What do you do when you’re buried deep under a thick layer of lies?
How do you get out of a false life you’ve burrowed into?
When is the best time to come clean?
Let David be your guide.
David, the ‘Man after God’s own heart’, had extensive experience with this. After he raped Bathsheba and found out she was pregnant (2 Samuel 11), he did everything in his power to cover his tracks. He brought her husband home from war and tried to get them to sleep together; and after her husband wouldn’t, David went about getting him drunk enough to try to push him into it. When that didn’t work, David plotted with his army to have her husband and his company moved to the front lines, where they were abandoned to die at David’s order. Then he married Bathsheba.
He thought he was in the clear. He had that temporary relief of not being caught.
Which is when he was confronted by his friend Nathan (1 Samuel 12).
I tell you this to let you know that you’re not the first to live a covered-up life, and you won’t be the last. I can remember (with a sinking feeling in my stomach), the years I spent in hiding. I will give anything to not go back to that place.
So, what do you do? How do you go about getting out of hiding and into the open?
Listen to David reflecting on this topic in Psalm 32.
‘I acknowledged my sin to you, and I did not cover my iniquity;
I said, “I will confess my transgressions to the Lord,” and you forgave the iniquity of my sin.’ Psalm 32:5
Acknowledge – The first thing he did was to simply come to terms with his reality. To acknowledge is simply ‘to know’. David came face to face with his problem. He stopped trying to pretend it away, and instead looked his reality square in the face.
Before you go about telling someone else what’s going on, you’ve got to see it for what it is. I’d encourage you to write down your hidden life on paper. All of it. Feel free to shred, burn or dispose of the paper after you’ve written. The main thing is that you get it down in front of you.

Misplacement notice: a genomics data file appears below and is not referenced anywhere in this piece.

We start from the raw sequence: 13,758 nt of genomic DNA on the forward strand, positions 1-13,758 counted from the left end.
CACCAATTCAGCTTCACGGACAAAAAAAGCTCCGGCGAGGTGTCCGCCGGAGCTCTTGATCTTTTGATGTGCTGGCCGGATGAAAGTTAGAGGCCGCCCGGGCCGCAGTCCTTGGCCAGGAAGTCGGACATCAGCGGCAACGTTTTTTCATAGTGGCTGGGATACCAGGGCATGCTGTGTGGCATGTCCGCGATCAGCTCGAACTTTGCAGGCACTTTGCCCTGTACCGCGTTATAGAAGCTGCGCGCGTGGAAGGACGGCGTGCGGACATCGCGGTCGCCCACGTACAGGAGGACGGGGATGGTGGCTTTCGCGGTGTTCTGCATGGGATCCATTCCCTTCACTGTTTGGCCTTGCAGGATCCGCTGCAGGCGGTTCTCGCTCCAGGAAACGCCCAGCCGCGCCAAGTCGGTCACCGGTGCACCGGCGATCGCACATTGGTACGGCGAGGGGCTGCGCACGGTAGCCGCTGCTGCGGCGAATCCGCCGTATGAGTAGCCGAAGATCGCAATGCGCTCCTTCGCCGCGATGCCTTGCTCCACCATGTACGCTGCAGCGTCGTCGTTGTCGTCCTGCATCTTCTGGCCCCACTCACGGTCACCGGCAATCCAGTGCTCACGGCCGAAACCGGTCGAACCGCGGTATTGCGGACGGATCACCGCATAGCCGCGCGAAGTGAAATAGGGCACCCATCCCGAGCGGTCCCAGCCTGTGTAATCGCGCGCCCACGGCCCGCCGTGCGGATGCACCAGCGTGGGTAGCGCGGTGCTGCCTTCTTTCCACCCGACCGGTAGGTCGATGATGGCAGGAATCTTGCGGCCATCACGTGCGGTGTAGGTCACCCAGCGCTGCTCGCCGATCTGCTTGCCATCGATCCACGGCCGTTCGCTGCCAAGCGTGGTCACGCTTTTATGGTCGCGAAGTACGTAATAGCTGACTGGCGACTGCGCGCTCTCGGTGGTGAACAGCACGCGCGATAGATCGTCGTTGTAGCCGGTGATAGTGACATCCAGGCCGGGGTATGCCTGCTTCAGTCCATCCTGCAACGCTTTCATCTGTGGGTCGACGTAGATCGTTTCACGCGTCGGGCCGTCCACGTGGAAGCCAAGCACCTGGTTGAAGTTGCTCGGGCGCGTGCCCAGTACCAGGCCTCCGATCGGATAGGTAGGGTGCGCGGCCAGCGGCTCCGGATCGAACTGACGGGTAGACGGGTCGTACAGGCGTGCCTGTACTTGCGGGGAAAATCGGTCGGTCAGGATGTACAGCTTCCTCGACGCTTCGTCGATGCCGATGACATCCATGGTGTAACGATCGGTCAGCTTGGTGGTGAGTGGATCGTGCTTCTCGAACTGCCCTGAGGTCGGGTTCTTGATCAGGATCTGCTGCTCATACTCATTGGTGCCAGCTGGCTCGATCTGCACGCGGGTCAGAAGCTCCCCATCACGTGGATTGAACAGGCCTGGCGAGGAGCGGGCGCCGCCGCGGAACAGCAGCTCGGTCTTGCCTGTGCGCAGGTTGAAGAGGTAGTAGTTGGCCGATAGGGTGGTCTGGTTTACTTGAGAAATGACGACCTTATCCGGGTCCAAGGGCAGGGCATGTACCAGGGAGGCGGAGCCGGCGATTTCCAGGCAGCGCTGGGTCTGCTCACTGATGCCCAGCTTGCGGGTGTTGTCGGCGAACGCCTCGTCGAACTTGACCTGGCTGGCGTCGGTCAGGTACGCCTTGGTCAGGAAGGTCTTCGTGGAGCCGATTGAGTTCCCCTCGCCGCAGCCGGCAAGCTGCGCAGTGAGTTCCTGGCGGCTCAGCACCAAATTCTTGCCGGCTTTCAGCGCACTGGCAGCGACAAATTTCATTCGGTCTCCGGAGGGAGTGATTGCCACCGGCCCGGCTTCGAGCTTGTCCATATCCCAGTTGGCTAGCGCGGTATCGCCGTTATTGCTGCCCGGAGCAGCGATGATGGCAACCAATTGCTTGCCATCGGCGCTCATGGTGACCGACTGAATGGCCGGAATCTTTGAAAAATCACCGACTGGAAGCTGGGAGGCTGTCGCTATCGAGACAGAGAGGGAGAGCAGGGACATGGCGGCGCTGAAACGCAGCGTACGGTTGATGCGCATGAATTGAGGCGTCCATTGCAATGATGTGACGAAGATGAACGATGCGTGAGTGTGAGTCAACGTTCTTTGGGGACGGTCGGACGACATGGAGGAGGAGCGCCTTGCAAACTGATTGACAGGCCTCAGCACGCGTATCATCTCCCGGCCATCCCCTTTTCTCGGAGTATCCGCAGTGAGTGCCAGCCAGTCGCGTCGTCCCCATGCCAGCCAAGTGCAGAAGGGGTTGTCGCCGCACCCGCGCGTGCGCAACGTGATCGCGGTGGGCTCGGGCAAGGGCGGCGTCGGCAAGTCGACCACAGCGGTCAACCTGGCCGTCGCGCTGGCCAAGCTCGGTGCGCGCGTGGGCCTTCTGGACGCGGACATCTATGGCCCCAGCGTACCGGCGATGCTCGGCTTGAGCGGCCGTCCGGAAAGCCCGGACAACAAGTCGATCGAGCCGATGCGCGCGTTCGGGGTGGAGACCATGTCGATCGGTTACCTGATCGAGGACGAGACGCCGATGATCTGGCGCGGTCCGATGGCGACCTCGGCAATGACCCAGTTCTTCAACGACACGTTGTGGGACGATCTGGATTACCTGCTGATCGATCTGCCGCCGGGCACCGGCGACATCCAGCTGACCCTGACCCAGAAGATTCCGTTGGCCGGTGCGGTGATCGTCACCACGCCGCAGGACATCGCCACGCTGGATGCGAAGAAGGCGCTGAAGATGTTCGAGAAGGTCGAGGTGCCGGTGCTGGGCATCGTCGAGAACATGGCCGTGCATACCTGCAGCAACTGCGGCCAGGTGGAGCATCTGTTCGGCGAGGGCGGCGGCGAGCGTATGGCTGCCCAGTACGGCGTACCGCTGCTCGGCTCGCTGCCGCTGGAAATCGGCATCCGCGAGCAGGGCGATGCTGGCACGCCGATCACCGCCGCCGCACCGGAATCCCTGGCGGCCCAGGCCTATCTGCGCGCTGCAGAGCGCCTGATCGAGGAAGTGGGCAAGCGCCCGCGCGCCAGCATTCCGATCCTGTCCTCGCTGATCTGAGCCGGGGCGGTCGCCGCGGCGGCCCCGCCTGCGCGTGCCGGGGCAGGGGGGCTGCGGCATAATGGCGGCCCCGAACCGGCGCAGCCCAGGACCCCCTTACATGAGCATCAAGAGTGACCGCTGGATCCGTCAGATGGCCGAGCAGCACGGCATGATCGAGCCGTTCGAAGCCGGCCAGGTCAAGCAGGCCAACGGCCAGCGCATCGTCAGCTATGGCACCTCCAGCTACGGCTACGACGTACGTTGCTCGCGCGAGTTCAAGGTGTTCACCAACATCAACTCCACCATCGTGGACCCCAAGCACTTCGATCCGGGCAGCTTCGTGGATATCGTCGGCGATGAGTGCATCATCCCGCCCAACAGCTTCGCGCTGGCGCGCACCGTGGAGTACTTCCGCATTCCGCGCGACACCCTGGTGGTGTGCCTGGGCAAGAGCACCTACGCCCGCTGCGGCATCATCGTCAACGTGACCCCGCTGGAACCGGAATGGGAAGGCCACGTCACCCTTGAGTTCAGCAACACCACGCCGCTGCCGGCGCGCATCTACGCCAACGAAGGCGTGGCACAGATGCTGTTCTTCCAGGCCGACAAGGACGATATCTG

Uncover – The second thing he did was to stop covering up. He stopped lying, pretending, sneaking, and hiding. Instead, he took the veil off and let the chips fall where they may.
This is not easy, and it’s extremely helpful if you have someone to walk with you through it. You will be terrified and relieved, anxious and free, overwhelmed and lightened.
Stop erasing the text messages and your browser history. Put an end to the lies you are making about where you were and what you were doing. Start living in the freedom of truth telling.
Confess – This is a bible word, and you may have your own ideas about what it means, but simply put, confessing is simply ‘telling the truth’. James tells us to tell the truth about ourselves and our failures to others on a regular basis (5:16). Find some trustworthy friends, mentors, counselor or group, and begin telling the truth about yourself.
This takes some practice. At first, you’ll still want to spin your story to make you sound like you’re doing better than you really are. Try not to. Try to let them know what’s actually going on inside and outside of you. What are the thoughts and emotions that are coming up? What is your situation, really? Let them know how bad or how good it really is.
Tell the truth.
As a mentor of mine frequently says:
Tell your story. Tell it all. Tell it often.